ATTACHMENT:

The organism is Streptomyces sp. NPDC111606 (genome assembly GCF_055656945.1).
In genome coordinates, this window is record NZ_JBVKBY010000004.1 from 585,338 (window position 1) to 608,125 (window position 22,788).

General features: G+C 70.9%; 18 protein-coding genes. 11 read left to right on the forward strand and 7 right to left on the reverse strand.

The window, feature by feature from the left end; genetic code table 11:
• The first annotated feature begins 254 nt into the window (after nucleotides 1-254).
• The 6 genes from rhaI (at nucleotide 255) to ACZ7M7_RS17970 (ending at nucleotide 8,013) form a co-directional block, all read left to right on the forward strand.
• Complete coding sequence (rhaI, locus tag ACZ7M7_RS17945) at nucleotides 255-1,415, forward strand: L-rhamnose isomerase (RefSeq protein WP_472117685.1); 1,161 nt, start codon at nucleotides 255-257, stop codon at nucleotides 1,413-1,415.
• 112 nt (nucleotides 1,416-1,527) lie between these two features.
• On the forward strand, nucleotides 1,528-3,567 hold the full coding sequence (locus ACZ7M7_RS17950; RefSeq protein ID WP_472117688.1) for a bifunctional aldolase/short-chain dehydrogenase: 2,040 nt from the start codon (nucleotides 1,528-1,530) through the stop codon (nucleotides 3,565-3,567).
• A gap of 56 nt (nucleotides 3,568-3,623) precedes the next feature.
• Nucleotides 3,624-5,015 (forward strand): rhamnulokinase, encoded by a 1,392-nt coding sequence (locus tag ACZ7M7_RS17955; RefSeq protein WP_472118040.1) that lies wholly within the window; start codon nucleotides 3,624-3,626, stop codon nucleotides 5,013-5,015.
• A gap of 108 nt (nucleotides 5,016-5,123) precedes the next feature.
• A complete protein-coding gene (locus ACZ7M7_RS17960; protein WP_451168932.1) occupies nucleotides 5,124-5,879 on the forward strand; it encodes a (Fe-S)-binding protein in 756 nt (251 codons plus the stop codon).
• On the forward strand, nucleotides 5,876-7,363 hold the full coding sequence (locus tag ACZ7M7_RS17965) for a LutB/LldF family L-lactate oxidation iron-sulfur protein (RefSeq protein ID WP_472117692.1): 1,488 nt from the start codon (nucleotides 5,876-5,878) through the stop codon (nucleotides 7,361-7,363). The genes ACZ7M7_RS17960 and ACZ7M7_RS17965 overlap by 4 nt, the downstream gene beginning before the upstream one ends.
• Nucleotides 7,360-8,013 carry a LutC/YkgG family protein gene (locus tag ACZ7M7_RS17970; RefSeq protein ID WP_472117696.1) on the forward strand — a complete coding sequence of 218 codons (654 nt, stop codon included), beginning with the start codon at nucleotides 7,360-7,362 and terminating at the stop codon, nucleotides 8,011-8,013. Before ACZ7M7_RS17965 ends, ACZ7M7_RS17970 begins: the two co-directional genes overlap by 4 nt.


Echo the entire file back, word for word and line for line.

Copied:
The organism is Streptomyces sp. NPDC111606 (genome assembly GCF_055656945.1).
In genome coordinates, this window is record NZ_JBVKBY010000004.1 from 585,338 (window position 1) to 608,125 (window position 22,788).

General features: G+C 70.9%; 18 protein-coding genes. 11 read left to right on the forward strand and 7 right to left on the reverse strand.

The window, feature by feature from the left end; genetic code table 11:
• The first annotated feature begins 254 nt into the window (after nucleotides 1-254).
• The 6 genes from rhaI (at nucleotide 255) to ACZ7M7_RS17970 (ending at nucleotide 8,013) form a co-directional block, all read left to right on the forward strand.
• Complete coding sequence (rhaI, locus tag ACZ7M7_RS17945) at nucleotides 255-1,415, forward strand: L-rhamnose isomerase (RefSeq protein WP_472117685.1); 1,161 nt, start codon at nucleotides 255-257, stop codon at nucleotides 1,413-1,415.
• 112 nt (nucleotides 1,416-1,527) lie between these two features.
• On the forward strand, nucleotides 1,528-3,567 hold the full coding sequence (locus ACZ7M7_RS17950; RefSeq protein ID WP_472117688.1) for a bifunctional aldolase/short-chain dehydrogenase: 2,040 nt from the start codon (nucleotides 1,528-1,530) through the stop codon (nucleotides 3,565-3,567).
• A gap of 56 nt (nucleotides 3,568-3,623) precedes the next feature.
• Nucleotides 3,624-5,015 (forward strand): rhamnulokinase, encoded by a 1,392-nt coding sequence (locus tag ACZ7M7_RS17955; RefSeq protein WP_472118040.1) that lies wholly within the window; start codon nucleotides 3,624-3,626, stop codon nucleotides 5,013-5,015.
• A gap of 108 nt (nucleotides 5,016-5,123) precedes the next feature.
• A complete protein-coding gene (locus ACZ7M7_RS17960; protein WP_451168932.1) occupies nucleotides 5,124-5,879 on the forward strand; it encodes a (Fe-S)-binding protein in 756 nt (251 codons plus the stop codon).
• On the forward strand, nucleotides 5,876-7,363 hold the full coding sequence (locus tag ACZ7M7_RS17965) for a LutB/LldF family L-lactate oxidation iron-sulfur protein (RefSeq protein ID WP_472117692.1): 1,488 nt from the start codon (nucleotides 5,876-5,878) through the stop codon (nucleotides 7,361-7,363). The genes ACZ7M7_RS17960 and ACZ7M7_RS17965 overlap by 4 nt, the downstream gene beginning before the upstream one ends.
• Nucleotides 7,360-8,013 carry a LutC/YkgG family protein gene (locus tag ACZ7M7_RS17970; RefSeq protein ID WP_472117696.1) on the forward strand — a complete coding sequence of 218 codons (654 nt, stop codon included), beginning with the start codon at nucleotides 7,360-7,362 and terminating at the stop codon, nucleotides 8,011-8,013. Before ACZ7M7_RS17965 ends, ACZ7M7_RS17970 begins: the two co-directional genes overlap by 4 nt.